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OG - RC Passage1 - Q1

This topic has 3 expert replies and 1 member reply
fiza gupta Master | Next Rank: 500 Posts
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OG - RC Passage1 - Q1

Post Mon Oct 17, 2016 11:42 pm
Elapsed Time: 00:00
  • Lap #[LAPCOUNT] ([LAPTIME])
    Findings from several studies on corporate mergers and acquisitions during the 1970s and 1980s raise questions about why firms initiate and consummate such transactions. One study showed, for example, that acquiring firms were on average unable to maintain acquired firms’ pre-merger levels of profitability. A second study concluded that postacquisition gains to most acquiring firms were not adequate to cover the premiums paid to obtain acquired firms. A third demonstrated that, following the announcement of a prospective merger, the stock of the prospective acquiring fi rm tends to increase in value much less than does that of the firm for which it bids. Yet mergers and acquisitions remain common, and bidders continue to assert that their objectives are economic ones.

    Acquisitions may well have the desirable effect of channeling a nation’s resources efficiently from less to more efficient sectors of its economy, but the individual acquisitions executives arranging these deals must see them as advancing either their own or their companies’ private economic interests. It seems that factors having little to do with corporate economic interests explain acquisitions. These factors may include the incentive compensation of executives, lack of monitoring by boards of directors, and managerial error in estimating the value of firms targeted for acquisition. Alternatively, the acquisition acts of bidders may derive from modeling: a manager does what other managers do.

    Q1) It can be inferred from the passage that the author would be most likely to agree with which of the following statements about corporate acquisitions?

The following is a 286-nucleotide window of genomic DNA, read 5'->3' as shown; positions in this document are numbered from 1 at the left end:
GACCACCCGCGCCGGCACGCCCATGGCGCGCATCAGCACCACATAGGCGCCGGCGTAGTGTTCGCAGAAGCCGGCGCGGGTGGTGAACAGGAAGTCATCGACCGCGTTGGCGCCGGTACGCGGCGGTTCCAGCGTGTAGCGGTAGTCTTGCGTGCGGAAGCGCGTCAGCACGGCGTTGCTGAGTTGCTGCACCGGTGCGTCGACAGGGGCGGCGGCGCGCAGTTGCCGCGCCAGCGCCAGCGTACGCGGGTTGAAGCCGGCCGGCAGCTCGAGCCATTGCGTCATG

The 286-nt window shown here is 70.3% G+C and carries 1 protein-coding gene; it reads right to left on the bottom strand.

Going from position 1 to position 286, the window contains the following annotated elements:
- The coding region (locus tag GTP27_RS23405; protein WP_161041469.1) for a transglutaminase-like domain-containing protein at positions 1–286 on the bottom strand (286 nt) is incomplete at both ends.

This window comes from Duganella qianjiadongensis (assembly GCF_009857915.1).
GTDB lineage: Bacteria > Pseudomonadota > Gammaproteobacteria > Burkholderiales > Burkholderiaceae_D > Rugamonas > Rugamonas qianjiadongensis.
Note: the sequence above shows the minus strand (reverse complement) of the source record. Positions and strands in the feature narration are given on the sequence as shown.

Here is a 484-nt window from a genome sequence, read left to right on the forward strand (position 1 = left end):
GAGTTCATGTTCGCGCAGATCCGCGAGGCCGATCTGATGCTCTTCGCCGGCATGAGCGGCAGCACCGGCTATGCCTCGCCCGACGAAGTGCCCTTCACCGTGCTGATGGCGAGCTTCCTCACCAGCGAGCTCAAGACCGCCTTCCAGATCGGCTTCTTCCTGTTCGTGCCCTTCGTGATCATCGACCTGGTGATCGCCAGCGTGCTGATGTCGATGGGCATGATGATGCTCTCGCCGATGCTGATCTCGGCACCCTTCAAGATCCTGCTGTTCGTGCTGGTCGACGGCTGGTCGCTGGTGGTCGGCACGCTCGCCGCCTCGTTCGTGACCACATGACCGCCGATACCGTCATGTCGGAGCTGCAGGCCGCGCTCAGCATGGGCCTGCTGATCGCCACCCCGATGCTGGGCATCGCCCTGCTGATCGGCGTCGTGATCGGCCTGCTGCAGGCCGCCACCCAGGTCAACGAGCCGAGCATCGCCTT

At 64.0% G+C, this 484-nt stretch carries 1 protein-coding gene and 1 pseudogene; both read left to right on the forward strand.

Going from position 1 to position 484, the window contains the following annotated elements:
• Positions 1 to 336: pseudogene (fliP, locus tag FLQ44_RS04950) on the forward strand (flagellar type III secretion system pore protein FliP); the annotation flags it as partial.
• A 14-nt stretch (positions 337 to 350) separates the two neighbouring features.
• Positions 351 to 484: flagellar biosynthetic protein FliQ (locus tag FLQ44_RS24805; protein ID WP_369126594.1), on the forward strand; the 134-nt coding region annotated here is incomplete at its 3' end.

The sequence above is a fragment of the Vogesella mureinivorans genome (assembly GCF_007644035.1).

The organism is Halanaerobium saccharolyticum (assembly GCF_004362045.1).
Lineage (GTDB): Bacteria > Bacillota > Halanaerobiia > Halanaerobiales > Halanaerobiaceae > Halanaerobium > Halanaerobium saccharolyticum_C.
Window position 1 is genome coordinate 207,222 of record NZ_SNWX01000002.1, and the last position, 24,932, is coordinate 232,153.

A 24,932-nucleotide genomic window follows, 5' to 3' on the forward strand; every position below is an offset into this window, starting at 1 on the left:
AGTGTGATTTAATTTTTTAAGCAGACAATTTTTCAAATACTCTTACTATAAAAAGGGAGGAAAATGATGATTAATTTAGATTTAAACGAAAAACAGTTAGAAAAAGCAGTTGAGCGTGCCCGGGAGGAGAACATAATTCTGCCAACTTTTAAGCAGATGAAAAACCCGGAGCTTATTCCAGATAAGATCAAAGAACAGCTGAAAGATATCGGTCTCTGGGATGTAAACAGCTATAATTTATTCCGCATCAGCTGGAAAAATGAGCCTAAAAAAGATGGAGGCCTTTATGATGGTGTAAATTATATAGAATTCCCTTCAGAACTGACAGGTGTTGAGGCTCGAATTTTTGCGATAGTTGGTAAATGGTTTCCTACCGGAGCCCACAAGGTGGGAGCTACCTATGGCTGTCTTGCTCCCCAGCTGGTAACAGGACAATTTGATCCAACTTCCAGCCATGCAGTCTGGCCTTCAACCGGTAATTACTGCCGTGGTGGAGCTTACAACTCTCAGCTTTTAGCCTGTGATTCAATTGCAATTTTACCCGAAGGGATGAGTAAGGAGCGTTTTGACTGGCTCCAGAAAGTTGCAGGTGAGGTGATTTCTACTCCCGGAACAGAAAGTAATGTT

(A) Their known benefits to national economies explain their appeal to individual firms during the 1970s and 1980s.
    (B) Despite their adverse impact on some firms,they are the best way to channel resources from less to more productive sectors of a nation’s economy.
    (C) They are as likely to occur because of poor monitoring by boards of directors as to be caused by incentive compensation for managers.
    (D) They will be less prevalent in the future, since their actual effects will gain wider recognition.
    (E) Factors other than economic benefit to the acquiring fi rm help to explain the frequency with which they occur.

    OA:E

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    Fiza Gupta

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    Post Thu Oct 20, 2016 8:44 pm
    Quite often, the key to getting the right answer on RC has less to do with understanding the passage itself, and more with knowing what makes an answer justifiable v. unjustifiable. The GMAT knows that - despite complex language - most people with decent reading skills will get the gist of most passages. So how do they make the questions difficult?
    - by making them seem familiar, using combinations of words and ideas used in the passage
    - by being mostly right... but with one word off
    - by being plausibly true in real life, but not stated in the passage

    I tried an experiment with this one: I didn't read the passage at all, but tried to guess the right answer based on the language of the answer choices.* And I was right!

    Here's what I identified as "dealbreakers":

    (A) Their known benefits to national economies explain their appeal to individual firms during the 1970s and 1980s.